Cow’s Milk vs. Plant Milk (Nutrients, Environment, Animals)

Cow’s Milk vs. Plant Milk

What are the differences of cow’s milk vs. plant milk? As plant milk is starting to become more popular all over the world, the demand of cow’s milk is decreasing. People are slowly starting to understand that cow’s milk might not be the best for health, the environment and the animals.

Dairy products can be associated with some health problems. Milk is high in cholesterol and saturated fat, of which both have the possibility to increase the risk of cancer, such as prostate and breast cancer. Also, dairy products contain hormones, pesticides and puss.

At the same time consumers might be afraid that by cutting out dairy, they might be missing some important nutrients such as calcium and vitamin b2. Let’s have a look at these nutrients in cow’s milk vs. plant milk.

Nutrients

Vitamin D

Vitamin D is an essential nutrient, which is important for calcium balance, bone metabolism and the immune system.

Cow’s milk does contain vitamin D, but the amount is usually very small.

Plant milk only contains vitamin D, if it has been fortified. Generally, it is safer to rely on enough sunlight during summer days and vitamin D supplements in order to get an adequate amount of vitamin D. 

Calcium

As everyone knows, calcium is important for strong bones and teeth.

Calcium is generally lower in plant milks, but many companies fortify their plant milks with it.

Great plant sources of calcium are: kale, broccoli, pak choi, wild herbs, dried fruit, nuts, almonds, seeds and pseudo-grains (like amaranth) and some legumes (like tofu, soya beans, lupin, black beans, white beans, red beans).

Vitamin B2 (riboflavin)

Yes, cow’s milk does contain vitamin B2, but so do kale, mushrooms, asparagus, almonds, nutritional yeast, avocado and wild rice

In comparison: cow’s milk has 180µg per 100g, kale 182µg per 100g, mushrooms 389µg per 100g and broccoli 177µg per 100g.

Whole grains and legumes can also be a good source of vitamin B2.

Iron

Iron is known to be a critical nutrient in the vegan diet, but also for women in general. Iron is an important component of red blood cells, which carry oxygen from your lungs to your whole body.

I personally think it’s super cool that there is more iron in plant milk than there is in cow’s milk. In comparison there is about 60µg in 100g of cow’s milk while there can be around 570µg in 100g of soy milk.

Vitamin B12

Vitamin B12 is needed for brain function, nerve tissue health and the production of red blood cells.

Conventional plant milks are sometimes fortified with vitamin B12, though it is not the best source of vitamin B12. It is always recommended to supplement vitamin B12.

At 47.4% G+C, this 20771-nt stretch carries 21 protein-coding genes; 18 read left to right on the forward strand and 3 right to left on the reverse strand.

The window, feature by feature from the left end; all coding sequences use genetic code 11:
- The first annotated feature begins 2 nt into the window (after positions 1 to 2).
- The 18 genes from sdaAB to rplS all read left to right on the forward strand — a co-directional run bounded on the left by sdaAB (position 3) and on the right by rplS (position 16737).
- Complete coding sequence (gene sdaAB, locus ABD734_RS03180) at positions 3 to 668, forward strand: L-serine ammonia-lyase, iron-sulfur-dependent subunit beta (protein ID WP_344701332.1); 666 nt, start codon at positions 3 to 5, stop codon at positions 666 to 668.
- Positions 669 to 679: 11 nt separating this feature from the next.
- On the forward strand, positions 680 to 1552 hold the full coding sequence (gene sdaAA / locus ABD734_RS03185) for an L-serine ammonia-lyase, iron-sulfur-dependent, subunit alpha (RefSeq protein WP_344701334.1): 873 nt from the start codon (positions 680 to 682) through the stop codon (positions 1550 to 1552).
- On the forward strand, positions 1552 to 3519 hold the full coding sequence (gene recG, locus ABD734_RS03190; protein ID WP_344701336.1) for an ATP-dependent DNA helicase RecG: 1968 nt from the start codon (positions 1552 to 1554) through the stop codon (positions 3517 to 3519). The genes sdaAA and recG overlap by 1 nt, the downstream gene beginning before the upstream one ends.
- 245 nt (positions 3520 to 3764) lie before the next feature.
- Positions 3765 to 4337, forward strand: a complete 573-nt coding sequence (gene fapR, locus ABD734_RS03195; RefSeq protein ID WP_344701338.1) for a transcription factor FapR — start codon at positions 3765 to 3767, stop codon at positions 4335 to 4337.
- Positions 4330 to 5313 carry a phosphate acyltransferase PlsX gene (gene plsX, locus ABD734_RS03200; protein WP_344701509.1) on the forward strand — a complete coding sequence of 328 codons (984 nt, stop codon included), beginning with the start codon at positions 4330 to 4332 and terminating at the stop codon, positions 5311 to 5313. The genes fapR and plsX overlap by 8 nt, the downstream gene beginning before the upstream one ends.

In addition to that, many people have a lactose intolerance, which can lead to diarrhoea, bloating and severe stomach cramps.

Environment

Many think that soy products are responsible for deforestation. Most soybeans, which are used for soy milk, usually come from France, Italy, Canada and West Europe.

98% of all soy that is being grown worldwide is used for animal food. Only 2% is being used for products, which we consume (most producers put the place of production on their packaging).

Soy beans that are used for animal food usually come from Argentina, Paraguay, Uruguay, Brazil and the US, where rainforests are being destroyed for this reason.

Two research groups from Sweden have analysed the life cycle of soy and oat milk vs. cow’s milk. 

This is what they have found out:

When it comes to land consumption, soy milk and oat milk use 39% and 21% respectively, compared to cow’s milk with 100%. Both plant milks also create less greenhouse gases (cow’s milk: 100%, soy milk: 24%, oat milk: 31%).

UNESCO-IHE analysed the water usage of soy milk and burgers as well as cow’s milk and beef burgers. The results are crazy! While it takes 158 litres of water to get a 150g soy burger, it takes 2350 litres (!!!!!) of water to get get a 150g beef burger. It takes 296 litres of water to get 1 litre of soy milk, while for 1 litre of cow’s milk, it takes 1050 litres of water. 

Animals

Not only does it seem that the consumption of plant milk has a lot of benefits for our health and the environment, but it seems like it has a lot of benefits for the animals, too.